Armed police were justified in shooting a knife wielding man who had been holding his fiancee hostage in Luton, an inquest has ruled.
Josh Pitt, from Leighton Buzzard, died in hospital after the incident on November 9, 2016.
A jury at his inquest in Amptill, today found Josh had been lawfully killed, after hearing how he had repeatedly threatened to harm his fiancee, who said she was trapped in the flat, himself and police.
Armed police had stormed the flat in Trinity Court, Luton, after a harrowing 999 call from fiancee Kathryn Moore.
Deputy Chief Constable Garry Forsyth said: “Following today’s inquest conclusion of lawful killing our thoughts are first and foremost with the family and friends of Mr Pitt, at what must be an incredibly distressing time for them.
“On the day of this tragic incident officers knew Mr Pitt was armed with knives and was effectively holding his partner hostage, threatening to harm her and himself.
“The officers repeatedly requested for Mr Pitt to put down his weapons, but he refused and continued to move towards them. A Taser was discharged but unfortunately was not effective due to it not making a connection. Therefore, to prevent an imminent risk to life an armed officer took the difficult decision to deploy their firearm.
“Following the shot, the officers on scene battled to give Mr Pitt first aid in a bid to save his life.
“Firearms officers have an exceptionally difficult job and their specialist skills mean they are often faced with extremely dangerous situations when there is a threat to the life of others and themselves. While discharging a firearm will always be a last resort for officers, they are highly trained to make split-second decisions in order to protect the public and their colleagues.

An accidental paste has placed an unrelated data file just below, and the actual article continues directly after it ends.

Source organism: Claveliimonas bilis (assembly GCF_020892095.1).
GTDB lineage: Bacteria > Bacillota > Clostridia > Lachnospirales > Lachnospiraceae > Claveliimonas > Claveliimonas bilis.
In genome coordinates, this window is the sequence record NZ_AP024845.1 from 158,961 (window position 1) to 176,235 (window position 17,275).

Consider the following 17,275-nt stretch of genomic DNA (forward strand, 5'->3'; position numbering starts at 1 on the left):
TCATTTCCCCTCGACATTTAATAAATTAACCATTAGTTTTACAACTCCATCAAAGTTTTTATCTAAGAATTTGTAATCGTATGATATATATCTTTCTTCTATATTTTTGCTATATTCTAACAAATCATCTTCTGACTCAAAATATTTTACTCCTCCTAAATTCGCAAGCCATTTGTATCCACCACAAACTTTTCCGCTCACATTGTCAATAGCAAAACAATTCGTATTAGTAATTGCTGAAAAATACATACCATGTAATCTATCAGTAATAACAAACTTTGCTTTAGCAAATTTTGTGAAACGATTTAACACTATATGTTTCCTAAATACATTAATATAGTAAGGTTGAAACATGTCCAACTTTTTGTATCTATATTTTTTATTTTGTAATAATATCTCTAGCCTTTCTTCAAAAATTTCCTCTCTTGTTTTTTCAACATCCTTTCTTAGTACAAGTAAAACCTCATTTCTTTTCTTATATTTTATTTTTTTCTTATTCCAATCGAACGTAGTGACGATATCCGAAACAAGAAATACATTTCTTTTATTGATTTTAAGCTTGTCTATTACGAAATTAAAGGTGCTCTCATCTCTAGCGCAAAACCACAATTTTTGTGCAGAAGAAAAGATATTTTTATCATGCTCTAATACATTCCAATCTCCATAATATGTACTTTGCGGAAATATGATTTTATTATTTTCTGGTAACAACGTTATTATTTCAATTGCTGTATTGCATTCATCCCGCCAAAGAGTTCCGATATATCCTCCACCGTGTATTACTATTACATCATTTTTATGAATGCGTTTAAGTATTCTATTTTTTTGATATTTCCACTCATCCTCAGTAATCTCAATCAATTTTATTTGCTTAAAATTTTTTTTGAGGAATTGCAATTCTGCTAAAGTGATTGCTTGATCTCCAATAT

“While our firearms officers volunteer to take on the additional responsibility of carrying a firearm we cannot underestimate the impact incidents like these will have on them. It is vital that such incidents are independently investigated – as it was in this case by the Independent Office for Police Conduct (IOPC) which found there was no indication at any stage of the investigation that firearms officers breached the standards of professional behaviour.
“We remain grateful to all of our officers who regularly risk their own lives to protect others and the officers involved in this tragic case for the professionalism and bravery they demonstrated throughout.”
A spokesman for the Police fFederation who represented the two armed officers said: “Our members attend incidents every day never knowing what danger they will face and we thank them for doing their job so professionally.
“PC Matt Edwards and PC Start Thompson went to work that day to do their job. No armed officer ever wants to have to make that split second decision to have to use lethal force; they attended to save someone’s life and put themselves in harms way to do so and we are proud to represent them.”